A. Did the Attorneys Aid the Unauthorized Practice of Law?
California Business and Professions Code section 6125, part of the State Bar Act, states: “No person shall practice law in California unless the person is an active member of the State Bar.” RPC 1-300(A) states: “A member shall not aid any person or entity in the unauthorized practice of law.” Leading or assisting the layman in his or her unauthorized practice of law is considered aiding and abetting in California. (Bluestein v. State Bar (1974) 13 Cal.3d 162 ; Cal. Bus. & Prof. Code §§ 6125 and 6126.)
The State Bar Act does not define the practice of law. In 1922, the California Supreme Court defined the practice of law as “the doing and performing services in a court of justice in any matter depending therein throughout its various stages and in conformity with the adopted rules of procedure.” (People ex rel. Lawyers’ Institute of San Diego v. Merchants Protective Corp. (1922) 189 Cal. 531, 535, internal quotation marks and citation omitted.) The practice of law “includes legal advice and counsel and the preparation of legal instruments and contracts by which legal rights are secured although such matter may or may not be pending in a court.” (Ibid., internal quotation marks and citations omitted.) The definition delineates “those services which only licensed attorneys can perform.” (Baron v. City of Los Angeles (1970) 2 Cal.3d 535, 543.)
The California Supreme Court has refined the scope of the unauthorized practice of law to include legal work by New York attorneys in connection with prospective private arbitration in California. (Birbower, Montalbano, Condon & Frank, PC v. Superior Court (1998) 17 Cal.4th 119 (“Birbower”).) In that fee collection/malpractice action, the Court rejected the New York attorneys’ argument that section 6125 is not meant to apply to out-of-state attorneys. “Competence in one jurisdiction does not necessarily guarantee competence in another. By applying section 6125 to out-of-state attorneys who engage in the extensive practice of law in California without becoming licensed in our state, we serve the statute’s goal of assuring the competence of all attorneys practicing law in this state.” (Id. at 132.)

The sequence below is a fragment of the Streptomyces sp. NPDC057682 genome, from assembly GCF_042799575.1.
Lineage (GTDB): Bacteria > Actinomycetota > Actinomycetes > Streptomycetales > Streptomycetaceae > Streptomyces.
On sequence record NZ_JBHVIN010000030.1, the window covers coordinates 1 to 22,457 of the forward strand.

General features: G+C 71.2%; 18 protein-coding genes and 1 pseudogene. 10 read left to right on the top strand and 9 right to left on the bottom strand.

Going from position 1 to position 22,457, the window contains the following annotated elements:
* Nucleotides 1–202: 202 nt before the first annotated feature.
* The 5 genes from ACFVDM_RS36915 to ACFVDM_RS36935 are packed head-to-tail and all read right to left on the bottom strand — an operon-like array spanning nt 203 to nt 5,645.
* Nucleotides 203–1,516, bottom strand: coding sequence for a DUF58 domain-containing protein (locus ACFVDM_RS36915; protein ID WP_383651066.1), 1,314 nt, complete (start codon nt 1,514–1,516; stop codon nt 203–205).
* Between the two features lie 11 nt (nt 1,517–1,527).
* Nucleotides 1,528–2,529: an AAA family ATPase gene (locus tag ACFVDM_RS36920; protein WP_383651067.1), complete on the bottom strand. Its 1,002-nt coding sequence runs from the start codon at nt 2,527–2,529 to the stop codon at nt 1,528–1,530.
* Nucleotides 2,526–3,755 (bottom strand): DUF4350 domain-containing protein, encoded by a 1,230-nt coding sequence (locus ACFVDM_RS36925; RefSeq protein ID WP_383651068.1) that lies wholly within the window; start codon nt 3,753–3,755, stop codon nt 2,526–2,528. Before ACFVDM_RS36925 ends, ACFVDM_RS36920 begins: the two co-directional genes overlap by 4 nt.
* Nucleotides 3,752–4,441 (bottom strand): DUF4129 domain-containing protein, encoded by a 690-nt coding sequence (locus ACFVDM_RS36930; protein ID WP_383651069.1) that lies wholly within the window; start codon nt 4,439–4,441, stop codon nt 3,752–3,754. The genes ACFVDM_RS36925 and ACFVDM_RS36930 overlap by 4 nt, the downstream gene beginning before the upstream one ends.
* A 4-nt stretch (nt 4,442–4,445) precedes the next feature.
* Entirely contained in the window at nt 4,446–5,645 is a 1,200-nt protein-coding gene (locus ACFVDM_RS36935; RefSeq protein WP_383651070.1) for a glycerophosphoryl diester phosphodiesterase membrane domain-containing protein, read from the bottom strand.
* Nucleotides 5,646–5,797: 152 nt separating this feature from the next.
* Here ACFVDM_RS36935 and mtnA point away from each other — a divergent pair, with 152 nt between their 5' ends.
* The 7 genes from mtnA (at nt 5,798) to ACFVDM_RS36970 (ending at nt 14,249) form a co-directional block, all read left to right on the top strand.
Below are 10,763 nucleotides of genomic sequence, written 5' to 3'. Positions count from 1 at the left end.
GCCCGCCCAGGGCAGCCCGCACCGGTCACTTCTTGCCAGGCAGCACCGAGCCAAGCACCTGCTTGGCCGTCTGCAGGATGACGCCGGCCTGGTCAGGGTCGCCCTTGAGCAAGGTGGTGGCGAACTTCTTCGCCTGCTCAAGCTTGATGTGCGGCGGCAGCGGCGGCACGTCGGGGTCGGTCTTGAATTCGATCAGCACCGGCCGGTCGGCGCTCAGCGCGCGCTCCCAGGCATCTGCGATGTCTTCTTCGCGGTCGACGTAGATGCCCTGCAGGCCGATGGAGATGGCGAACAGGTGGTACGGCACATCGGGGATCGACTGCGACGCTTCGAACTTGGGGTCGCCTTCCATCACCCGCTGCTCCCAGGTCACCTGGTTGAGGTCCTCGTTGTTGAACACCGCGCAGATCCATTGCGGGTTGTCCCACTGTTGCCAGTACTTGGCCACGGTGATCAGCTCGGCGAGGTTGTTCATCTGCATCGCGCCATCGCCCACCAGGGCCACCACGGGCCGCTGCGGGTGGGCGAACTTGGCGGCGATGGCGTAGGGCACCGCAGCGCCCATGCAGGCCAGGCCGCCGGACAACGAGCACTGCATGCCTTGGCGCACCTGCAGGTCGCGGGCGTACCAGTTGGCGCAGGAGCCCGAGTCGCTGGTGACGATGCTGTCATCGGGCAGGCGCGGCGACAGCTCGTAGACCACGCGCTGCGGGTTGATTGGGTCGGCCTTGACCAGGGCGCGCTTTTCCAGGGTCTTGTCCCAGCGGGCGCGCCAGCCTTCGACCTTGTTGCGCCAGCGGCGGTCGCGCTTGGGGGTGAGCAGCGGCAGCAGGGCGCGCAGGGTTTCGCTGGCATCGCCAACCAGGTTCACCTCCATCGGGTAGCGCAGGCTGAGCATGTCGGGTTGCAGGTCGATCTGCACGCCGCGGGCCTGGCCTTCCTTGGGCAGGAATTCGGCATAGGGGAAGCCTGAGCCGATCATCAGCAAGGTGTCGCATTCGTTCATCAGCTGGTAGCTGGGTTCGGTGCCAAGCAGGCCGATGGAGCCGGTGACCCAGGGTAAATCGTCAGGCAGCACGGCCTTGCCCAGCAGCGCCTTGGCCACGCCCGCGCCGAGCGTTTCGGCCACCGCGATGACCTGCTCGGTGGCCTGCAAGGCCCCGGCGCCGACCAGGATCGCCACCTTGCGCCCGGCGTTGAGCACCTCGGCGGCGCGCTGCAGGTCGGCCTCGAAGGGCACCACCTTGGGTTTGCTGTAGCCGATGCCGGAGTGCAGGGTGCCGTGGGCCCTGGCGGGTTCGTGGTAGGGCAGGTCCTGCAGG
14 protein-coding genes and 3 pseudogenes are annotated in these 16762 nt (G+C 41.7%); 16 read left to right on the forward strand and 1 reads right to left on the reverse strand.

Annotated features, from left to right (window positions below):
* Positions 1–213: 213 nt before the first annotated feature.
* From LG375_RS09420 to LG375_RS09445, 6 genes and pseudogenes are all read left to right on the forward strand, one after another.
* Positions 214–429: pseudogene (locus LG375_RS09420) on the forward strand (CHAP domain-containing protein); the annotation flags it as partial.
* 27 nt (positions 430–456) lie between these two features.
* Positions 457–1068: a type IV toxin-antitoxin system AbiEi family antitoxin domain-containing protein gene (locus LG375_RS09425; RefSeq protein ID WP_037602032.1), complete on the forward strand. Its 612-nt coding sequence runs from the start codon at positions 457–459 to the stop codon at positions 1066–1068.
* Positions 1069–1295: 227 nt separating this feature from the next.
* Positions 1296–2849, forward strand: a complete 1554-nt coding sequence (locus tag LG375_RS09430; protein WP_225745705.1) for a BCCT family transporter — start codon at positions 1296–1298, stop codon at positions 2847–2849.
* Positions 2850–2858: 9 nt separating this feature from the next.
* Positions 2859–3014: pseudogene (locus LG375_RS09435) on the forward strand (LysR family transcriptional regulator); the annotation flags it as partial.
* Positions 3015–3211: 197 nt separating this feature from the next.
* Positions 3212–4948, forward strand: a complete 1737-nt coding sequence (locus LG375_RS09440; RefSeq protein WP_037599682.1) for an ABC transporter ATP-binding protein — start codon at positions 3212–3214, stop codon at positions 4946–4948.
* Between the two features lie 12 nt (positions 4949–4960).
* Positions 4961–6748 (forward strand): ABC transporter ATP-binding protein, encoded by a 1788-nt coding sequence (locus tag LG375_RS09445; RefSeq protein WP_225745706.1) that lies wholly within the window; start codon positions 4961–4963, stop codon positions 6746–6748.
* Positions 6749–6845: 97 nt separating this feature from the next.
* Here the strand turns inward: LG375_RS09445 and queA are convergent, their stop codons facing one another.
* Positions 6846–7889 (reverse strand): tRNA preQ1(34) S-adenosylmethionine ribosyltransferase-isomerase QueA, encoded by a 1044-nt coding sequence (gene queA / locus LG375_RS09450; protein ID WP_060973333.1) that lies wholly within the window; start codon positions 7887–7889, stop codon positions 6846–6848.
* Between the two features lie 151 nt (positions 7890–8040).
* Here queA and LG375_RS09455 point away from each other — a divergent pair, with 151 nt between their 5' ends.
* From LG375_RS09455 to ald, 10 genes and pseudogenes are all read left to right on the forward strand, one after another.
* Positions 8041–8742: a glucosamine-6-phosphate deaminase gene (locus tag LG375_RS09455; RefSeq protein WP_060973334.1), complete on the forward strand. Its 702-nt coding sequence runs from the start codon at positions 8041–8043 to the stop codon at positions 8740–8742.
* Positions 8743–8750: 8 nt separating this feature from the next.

In Birbower, the Court focused on what is meant by the practice of law “in California” for purposes of section 6125. The Court concluded that the New York attorneys “clearly” had practiced law “in California” in violation of section 6125 by: (1) traveling to California on several occasions over a two-year period to discuss with the client and others various matters pertaining to the dispute; (2) “discuss[ing] strategy for resolving the dispute and advis[ing] [the client] on this strategy” in California; (3) meeting with the client “for the stated purpose of helping to reach a settlement agreement and to discuss the agreement that was eventually proposed”; (4) and traveling to California “to initiate arbitration proceedings before the matter was settled.” (Id. at p. 131.)
The Court further made it clear that section 6125 could be offended by actions taken by the attorneys when they were not physically present in the state. “The primary inquiry is whether the unlicensed lawyer engaged in sufficient activities in the state or created a continuing relationship with the California client that included legal duties and obligations.  Our definition does not necessarily depend on or require the unlicensed lawyer’s physical presence in the state. . . . For example, one may practice law in the state in violation of section 6125 although not physically present here by advising a California client on California law in connection with a California legal dispute by telephone, fax, computer, or other modern technological means.” (Id. at pp. 128-129.) Conversely, the Court rejected a rule that “a person automatically practices law in California’ whenever that person practices California law anywhere, or ‘virtually’ enters the state by telephone, fax, e-mail, or satellite.” (Id. at p. 129, emphasis in the original, citations omitted.) In other words, physical presence in the state is neither necessary nor sufficient to engage in activities constituting the practice of law “in California” in violation of section 6125. Instead, California courts “must decide each case on its individual facts.” (Ibid.)